Harakiri ★★★★★

| "One who is a samurai must before all things keep constantly in mind, by day and by night... the fact that he has to die. That is his chief business." |

I was completely blown away by it the first time I saw it, and now, a whole year after I first saw it, I just wanna shout out in joy and declare this as the 5th best film I've ever seen. That's how great it is. I was in complete awe of near every single shot, every single frame and camera angle. The direction, especially in terms of the narrative is nothing but masterful. The use of flashbacks creates an emotional impact so powerful that one could write an entire essay about it.

Harakiri is mainly a gripping court drama where the horrible truth behind a forced suicide (harakiri) is being unfolded through flashbacks. We are allowed to look closer at the noble Samurai code of behavior, and reflect on its abusive impact on the fate of one unlucky individual and society in general (a recurring theme in Kobayashi's films). The story is compelling, poetic, and tragic, and has one of the most pessimistic endings ever, resulting in nothing but death and destruction. It's been called an "anti-samurai" film, and with good reason.

So, over to the -fantastic- cinematography:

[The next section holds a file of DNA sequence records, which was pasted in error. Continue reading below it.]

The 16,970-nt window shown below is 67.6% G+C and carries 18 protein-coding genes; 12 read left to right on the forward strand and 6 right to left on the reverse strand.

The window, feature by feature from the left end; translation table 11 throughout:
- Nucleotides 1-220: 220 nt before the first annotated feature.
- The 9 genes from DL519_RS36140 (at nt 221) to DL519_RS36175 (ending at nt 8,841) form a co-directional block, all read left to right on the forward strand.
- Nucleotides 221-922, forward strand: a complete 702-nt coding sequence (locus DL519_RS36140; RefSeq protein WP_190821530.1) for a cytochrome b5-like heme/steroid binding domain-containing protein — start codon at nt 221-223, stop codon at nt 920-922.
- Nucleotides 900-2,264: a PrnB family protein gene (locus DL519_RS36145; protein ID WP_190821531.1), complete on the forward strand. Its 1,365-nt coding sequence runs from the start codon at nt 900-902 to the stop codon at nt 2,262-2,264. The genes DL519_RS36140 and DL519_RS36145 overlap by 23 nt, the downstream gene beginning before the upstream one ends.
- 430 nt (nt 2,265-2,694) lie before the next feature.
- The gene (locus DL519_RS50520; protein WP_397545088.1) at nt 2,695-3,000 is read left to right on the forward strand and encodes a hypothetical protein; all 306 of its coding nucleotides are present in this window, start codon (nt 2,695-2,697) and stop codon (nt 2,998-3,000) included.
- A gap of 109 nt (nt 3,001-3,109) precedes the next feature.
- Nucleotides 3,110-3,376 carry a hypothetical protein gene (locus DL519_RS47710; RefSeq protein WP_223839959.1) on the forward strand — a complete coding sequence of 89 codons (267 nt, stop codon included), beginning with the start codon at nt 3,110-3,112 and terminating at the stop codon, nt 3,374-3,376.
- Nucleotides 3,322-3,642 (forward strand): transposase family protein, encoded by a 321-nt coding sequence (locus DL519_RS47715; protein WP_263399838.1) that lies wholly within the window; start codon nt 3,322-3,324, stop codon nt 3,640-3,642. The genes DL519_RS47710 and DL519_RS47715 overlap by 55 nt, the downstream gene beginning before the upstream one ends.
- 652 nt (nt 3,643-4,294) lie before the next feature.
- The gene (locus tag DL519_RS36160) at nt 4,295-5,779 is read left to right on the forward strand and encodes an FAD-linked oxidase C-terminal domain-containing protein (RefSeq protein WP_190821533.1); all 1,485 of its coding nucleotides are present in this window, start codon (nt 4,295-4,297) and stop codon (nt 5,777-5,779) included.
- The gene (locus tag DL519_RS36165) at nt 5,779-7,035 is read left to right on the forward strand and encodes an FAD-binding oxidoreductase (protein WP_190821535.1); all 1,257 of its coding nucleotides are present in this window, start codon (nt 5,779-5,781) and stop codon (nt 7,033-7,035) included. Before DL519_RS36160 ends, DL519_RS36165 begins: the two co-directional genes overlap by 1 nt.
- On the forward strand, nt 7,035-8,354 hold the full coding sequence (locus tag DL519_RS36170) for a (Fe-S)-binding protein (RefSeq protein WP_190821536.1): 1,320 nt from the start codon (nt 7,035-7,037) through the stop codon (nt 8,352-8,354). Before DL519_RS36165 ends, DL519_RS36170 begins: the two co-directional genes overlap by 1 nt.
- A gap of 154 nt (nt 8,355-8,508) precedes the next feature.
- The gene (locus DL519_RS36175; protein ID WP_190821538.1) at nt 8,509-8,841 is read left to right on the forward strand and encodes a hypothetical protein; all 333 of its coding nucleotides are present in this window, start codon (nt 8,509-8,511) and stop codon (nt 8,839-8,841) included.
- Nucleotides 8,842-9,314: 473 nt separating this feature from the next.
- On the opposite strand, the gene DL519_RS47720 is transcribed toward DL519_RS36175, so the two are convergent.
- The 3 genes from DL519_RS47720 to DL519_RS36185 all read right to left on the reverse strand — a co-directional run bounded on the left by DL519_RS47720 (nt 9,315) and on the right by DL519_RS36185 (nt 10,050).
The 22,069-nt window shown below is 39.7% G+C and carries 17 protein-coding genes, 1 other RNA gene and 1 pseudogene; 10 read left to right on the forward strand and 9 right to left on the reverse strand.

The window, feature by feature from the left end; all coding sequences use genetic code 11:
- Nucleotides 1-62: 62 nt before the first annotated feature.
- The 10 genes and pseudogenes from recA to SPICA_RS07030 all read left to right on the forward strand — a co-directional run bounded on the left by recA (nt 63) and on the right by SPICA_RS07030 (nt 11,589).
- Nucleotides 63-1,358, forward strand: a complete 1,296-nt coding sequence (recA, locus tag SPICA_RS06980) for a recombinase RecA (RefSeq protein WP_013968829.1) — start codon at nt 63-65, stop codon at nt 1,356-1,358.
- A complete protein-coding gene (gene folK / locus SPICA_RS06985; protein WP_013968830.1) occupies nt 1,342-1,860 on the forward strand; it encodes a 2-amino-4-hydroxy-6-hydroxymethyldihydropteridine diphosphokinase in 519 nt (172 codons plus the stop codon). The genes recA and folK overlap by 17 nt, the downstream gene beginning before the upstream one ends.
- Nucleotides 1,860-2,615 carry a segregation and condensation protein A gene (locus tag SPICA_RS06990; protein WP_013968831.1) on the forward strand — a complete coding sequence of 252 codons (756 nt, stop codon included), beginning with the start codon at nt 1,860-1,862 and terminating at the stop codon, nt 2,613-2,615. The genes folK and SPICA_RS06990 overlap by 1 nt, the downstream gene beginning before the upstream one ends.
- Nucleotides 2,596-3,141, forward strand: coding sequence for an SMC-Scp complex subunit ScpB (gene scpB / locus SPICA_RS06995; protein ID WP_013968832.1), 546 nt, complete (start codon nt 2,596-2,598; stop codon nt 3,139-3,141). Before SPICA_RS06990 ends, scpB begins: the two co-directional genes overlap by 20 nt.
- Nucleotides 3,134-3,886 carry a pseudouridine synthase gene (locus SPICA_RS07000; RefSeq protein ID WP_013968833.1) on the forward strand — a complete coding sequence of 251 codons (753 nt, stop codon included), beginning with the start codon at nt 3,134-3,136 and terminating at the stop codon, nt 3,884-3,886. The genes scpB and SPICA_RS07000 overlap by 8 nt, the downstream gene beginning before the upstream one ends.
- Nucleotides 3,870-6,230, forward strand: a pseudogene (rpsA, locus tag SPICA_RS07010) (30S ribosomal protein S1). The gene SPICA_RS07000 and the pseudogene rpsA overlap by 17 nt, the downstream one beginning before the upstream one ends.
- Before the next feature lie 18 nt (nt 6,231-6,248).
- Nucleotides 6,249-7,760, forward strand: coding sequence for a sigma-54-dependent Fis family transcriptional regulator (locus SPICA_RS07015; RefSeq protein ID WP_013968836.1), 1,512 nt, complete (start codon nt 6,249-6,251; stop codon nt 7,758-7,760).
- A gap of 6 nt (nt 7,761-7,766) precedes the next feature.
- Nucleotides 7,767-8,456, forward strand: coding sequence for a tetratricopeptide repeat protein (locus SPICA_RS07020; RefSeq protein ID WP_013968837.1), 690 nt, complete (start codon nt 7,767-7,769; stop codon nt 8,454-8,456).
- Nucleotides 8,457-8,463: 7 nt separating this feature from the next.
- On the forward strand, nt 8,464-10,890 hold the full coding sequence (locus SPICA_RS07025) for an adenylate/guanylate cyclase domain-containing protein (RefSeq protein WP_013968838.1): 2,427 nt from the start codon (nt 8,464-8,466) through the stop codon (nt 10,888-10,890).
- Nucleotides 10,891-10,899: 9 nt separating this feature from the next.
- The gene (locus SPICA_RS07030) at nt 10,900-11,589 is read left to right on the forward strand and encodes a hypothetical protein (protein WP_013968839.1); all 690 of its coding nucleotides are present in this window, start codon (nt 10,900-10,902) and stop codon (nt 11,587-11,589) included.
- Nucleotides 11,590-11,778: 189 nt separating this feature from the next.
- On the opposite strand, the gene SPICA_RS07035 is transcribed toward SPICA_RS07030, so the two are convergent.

Repeatedly in the course of the film Kobayashi returns to the iconic image of Tsugumo, sitting/kneeling upright, with his black robes on a white mat in the centre of the square courtyard. His sword is placed on a stand before him, almost like him standing before an altar. He's surrounded by masses of swords and spears of the Iyi warriors. This is where he tells his story. The framing of this almost painted central image is constantly done to perfection. Every scene, every shot.

Now, around this central image of charged, geometric stillness the action of the film proceeds through visual compositions of intense lyrical beauty, most notably in the duel between Tsugumo and Omodaka, the finest of the Iyi swordsmen. The entire duel is breathtakingly staged as a ballet of stylized, sweeping gestures on an open field were then wind blows wave-like motions in the tall grass.

In the end, the film culminates in a choreographed explosion of violence. It's not hard to see which film Quentin Tarantino watched before he shot the restaurant-scene in Kill Bill, also that in black and white (partly).

Words actually fail to express how much this film is able to captivate and entertain me. Not a single film can equal this one, regarding both its style and content. It is, in every aspect of the phrase, a "must-see" for a respectable cinephile, and a masterpiece if there ever was one.

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